In a poverty assessment report released by the World Bank on Monday, some unpalatable truths about income disparities have emerged. At a time when the country's economic growth is increasing at about an enviable rate, poverty reduction has not only slowed but also the rate of reduction has declined. This points to the fact that the dividends of economic growth have not been shared rationally by the country's population. Ideally, the lower segments of society should have enjoyed the greater slices of the pie but instead, they are receiving just the trickle-down benefits of economic growth. Unequal distribution of benefits is further reflected in the uneven poverty reduction in different areas of the country. Poverty even increased in Rangpur division, while it stagnated in Rajshahi division, according to the Wold Bank. At the same time poverty declined moderately in Chattogram division and rapidly in Barishal, Dhaka and Sylhet.
Yet another contrasting fact is the poverty reduction in rural areas accounting for 90 per cent of destitution decline whereas extreme poverty in urban areas remained. Has something gone wrong with urbanisation or is it just a result of virtually no plan for the urban poor? One explanation may be that non-government organisations (NGOs) primarily focus on rural poverty while running their projects there. The NGOs also face some difficulties to take up livelihood programmes in slums because the residents are not permanent there. The nature of loan they disburse is unsuitable for impermanent urban residents with no collateral. Then the living cost in cities is higher even for slum-dwellers and even if they earn more than villagers, their expenditure is also higher and thus they are hardly left with any savings. Particularly, when they become addicted to drugs or suffer bouts of diseases -which they often do -because of the unhealthy and unsanitary living condition, income erosion is the result.
Quite obviously, there is a need for special plan with the urban poor who suffer various injustice and maltreatment. When slums are on fire, they lose almost everything and for poor people like them, rebuilding life is not easy. Now a few top notches of the government have been on record saying that the government is committed to developing villages like towns or turn villages into urban centres. If villages become towns, why should rural poor leave their ancestral homes and flock into towns and cities? One simple answer is that livelihood options in villages are few and far between.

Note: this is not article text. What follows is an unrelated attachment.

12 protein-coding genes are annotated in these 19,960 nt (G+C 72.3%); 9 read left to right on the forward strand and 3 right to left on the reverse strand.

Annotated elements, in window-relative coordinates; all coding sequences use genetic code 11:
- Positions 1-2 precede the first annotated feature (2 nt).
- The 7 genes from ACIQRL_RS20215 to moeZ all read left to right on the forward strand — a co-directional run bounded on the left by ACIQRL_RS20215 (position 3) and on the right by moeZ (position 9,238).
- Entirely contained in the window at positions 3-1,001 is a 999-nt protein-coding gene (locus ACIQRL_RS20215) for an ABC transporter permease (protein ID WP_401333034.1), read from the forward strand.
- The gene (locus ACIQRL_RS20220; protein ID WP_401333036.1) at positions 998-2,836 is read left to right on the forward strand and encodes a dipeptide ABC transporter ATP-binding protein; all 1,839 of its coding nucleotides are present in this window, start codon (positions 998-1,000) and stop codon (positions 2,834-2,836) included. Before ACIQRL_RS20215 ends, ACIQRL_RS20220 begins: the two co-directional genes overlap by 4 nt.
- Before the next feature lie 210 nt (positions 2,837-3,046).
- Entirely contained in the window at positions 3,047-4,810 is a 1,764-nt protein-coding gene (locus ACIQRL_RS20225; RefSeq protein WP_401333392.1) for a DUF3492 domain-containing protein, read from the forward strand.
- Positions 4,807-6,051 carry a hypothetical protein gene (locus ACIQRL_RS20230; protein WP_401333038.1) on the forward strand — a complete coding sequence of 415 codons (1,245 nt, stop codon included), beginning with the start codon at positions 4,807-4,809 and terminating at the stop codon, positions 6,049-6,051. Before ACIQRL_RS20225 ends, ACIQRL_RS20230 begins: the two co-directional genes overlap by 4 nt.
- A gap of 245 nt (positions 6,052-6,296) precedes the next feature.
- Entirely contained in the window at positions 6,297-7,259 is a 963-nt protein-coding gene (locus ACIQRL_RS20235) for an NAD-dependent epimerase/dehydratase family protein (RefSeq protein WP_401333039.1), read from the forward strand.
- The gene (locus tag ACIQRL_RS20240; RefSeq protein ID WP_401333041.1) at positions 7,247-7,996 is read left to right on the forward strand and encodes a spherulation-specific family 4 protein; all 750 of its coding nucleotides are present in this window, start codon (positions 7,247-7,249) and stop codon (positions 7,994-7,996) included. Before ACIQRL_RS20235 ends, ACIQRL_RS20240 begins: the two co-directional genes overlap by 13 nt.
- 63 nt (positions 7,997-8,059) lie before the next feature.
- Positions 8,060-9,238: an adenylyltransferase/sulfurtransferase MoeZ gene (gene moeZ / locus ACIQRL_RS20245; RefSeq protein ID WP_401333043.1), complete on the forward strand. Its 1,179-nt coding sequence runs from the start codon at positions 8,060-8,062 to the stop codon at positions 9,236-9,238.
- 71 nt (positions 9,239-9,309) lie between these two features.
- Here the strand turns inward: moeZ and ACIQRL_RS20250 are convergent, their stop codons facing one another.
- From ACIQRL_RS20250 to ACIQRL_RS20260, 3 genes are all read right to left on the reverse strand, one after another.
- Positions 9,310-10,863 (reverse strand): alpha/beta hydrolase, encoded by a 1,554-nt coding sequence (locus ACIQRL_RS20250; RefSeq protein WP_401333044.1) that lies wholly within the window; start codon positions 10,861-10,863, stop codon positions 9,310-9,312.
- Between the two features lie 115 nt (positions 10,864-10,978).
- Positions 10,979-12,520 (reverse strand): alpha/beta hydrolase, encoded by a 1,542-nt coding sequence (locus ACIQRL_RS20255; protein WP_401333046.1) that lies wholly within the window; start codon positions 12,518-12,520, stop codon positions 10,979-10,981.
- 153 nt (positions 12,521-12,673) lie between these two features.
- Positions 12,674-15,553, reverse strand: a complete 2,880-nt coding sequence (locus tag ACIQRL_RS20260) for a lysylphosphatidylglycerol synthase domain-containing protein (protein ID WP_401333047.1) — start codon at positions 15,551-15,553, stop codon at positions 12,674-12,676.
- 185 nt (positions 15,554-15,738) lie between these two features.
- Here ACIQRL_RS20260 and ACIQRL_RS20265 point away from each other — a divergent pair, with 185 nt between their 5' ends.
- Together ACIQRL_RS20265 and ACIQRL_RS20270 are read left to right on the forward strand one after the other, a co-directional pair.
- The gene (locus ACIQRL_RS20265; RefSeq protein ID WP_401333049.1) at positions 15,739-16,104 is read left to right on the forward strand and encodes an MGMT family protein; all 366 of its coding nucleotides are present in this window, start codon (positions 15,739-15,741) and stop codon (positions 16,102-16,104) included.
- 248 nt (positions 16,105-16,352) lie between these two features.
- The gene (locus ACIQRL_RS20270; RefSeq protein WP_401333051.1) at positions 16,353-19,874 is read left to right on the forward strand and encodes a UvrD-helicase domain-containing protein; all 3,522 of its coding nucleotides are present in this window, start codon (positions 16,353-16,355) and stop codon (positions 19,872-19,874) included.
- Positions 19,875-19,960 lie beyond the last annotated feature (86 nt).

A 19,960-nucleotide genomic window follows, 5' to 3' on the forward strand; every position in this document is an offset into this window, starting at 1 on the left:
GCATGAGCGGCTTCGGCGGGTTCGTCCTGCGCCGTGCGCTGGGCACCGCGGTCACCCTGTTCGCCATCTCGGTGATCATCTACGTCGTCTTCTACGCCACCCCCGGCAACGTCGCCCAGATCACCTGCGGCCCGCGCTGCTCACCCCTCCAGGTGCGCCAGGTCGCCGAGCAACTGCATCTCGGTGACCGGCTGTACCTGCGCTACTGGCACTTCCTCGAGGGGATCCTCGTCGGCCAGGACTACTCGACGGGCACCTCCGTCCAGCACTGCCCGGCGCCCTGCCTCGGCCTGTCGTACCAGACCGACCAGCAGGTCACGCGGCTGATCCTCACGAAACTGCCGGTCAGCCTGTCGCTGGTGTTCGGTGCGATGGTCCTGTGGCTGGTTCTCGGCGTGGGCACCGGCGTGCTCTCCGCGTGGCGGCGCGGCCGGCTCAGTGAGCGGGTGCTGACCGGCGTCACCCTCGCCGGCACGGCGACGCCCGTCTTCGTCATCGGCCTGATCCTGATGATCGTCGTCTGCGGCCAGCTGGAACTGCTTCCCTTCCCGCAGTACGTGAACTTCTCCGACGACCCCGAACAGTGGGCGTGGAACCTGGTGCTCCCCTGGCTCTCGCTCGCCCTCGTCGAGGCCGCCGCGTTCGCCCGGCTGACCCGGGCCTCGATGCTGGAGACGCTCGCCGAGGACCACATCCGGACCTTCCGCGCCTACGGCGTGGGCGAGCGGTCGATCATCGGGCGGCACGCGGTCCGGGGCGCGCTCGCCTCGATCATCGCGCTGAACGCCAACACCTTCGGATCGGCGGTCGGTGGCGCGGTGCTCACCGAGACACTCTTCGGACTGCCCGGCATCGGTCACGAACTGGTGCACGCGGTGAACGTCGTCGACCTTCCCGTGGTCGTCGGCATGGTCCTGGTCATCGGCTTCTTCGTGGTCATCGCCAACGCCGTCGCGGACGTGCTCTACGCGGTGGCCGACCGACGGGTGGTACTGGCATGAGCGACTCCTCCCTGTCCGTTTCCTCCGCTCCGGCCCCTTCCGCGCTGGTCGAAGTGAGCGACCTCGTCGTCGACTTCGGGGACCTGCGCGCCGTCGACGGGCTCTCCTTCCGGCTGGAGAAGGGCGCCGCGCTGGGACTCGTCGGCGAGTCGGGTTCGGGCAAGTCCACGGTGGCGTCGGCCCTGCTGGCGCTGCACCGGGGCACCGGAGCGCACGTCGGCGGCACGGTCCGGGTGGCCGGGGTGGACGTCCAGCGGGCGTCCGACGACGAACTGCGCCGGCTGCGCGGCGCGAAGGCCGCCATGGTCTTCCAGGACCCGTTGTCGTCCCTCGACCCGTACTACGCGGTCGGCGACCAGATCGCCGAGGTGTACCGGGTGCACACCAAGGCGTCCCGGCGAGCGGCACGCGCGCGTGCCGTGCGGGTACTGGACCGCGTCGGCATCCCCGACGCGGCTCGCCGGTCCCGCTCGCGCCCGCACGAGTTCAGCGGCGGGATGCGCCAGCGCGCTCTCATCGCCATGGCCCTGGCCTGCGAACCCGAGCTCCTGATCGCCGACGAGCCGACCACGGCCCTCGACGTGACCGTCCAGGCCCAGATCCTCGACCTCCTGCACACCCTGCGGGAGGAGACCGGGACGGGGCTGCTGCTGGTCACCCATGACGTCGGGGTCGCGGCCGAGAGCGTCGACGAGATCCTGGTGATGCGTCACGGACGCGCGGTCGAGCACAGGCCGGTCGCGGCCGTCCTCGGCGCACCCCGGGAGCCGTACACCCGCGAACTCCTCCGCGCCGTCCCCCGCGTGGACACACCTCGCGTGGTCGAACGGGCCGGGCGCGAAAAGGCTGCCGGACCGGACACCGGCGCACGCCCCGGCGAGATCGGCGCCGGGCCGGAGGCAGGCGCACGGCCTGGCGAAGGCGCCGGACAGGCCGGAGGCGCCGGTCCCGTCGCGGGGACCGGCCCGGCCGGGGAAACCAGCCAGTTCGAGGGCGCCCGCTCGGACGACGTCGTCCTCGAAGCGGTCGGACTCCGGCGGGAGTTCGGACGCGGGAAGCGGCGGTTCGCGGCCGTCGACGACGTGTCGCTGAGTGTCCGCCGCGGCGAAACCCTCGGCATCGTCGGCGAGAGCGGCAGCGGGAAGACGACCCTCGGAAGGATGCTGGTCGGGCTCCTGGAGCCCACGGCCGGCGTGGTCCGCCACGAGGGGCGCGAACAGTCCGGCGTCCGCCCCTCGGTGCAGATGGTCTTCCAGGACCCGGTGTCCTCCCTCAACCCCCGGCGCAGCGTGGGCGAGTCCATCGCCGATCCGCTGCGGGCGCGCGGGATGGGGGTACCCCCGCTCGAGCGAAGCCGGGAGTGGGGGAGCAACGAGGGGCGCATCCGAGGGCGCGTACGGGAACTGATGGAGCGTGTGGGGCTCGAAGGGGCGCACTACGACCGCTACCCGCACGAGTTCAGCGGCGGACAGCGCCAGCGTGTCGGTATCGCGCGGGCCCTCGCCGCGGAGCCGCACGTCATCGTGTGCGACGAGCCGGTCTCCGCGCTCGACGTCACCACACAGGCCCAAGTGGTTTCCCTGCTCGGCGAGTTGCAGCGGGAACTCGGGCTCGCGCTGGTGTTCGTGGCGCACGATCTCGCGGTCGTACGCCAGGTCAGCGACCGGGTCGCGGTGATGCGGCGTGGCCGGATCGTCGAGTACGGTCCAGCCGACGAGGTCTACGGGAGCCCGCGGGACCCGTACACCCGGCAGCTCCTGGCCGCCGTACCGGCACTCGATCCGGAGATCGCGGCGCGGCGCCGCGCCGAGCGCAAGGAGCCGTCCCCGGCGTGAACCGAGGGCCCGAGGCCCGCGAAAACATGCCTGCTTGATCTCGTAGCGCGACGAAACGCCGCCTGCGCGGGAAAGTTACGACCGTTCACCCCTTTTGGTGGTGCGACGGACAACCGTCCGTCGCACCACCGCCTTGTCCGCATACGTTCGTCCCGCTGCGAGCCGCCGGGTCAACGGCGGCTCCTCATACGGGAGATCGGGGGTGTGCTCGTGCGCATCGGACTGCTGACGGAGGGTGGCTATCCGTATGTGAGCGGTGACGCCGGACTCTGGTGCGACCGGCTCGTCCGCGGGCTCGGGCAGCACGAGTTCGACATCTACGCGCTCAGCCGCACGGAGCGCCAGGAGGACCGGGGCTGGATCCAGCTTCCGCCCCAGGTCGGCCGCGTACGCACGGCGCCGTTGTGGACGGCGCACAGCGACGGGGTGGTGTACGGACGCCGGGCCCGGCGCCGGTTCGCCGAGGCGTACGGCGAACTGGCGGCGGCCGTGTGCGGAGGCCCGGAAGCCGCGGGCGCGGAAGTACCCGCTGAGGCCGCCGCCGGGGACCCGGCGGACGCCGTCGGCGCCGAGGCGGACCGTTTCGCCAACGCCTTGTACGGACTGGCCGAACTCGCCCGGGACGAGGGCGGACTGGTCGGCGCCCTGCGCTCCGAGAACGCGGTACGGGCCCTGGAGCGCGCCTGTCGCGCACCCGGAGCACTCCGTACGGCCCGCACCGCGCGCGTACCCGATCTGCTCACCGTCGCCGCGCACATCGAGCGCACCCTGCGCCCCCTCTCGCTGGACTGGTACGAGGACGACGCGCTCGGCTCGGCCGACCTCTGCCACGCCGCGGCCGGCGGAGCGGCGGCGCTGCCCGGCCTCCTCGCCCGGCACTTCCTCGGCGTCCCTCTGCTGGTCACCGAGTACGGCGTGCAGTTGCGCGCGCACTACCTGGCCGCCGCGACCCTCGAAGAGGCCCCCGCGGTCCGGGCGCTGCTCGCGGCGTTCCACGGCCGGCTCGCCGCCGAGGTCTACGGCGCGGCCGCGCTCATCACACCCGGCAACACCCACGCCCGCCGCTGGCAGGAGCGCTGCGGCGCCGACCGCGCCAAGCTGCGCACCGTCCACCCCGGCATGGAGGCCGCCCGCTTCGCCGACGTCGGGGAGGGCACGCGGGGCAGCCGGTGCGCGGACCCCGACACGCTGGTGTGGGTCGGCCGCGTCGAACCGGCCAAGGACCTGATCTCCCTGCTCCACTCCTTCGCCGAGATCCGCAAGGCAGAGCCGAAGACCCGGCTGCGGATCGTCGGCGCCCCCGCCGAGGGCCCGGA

This is indication enough that creation of employment in villages is a sine qua non. No, villages cannot afford heavy industries but small and medium enterprises (SMEs) are well suited to village economy. Although rhetoric is aplenty about encouraging SMEs, in reality the allocation of credit for those often get diverted to other sectors. There are many success stories of such enterprises that have risen to their present state from scratch and without credit support. Many of those successful entrepreneurs have lamented that they could expand their manufacturing units and production if they got adequate loan. Well-planned loan disbursement among SMEs would have served the country's manufacturing sector, provided employment and even facilitated economic decentralisation.
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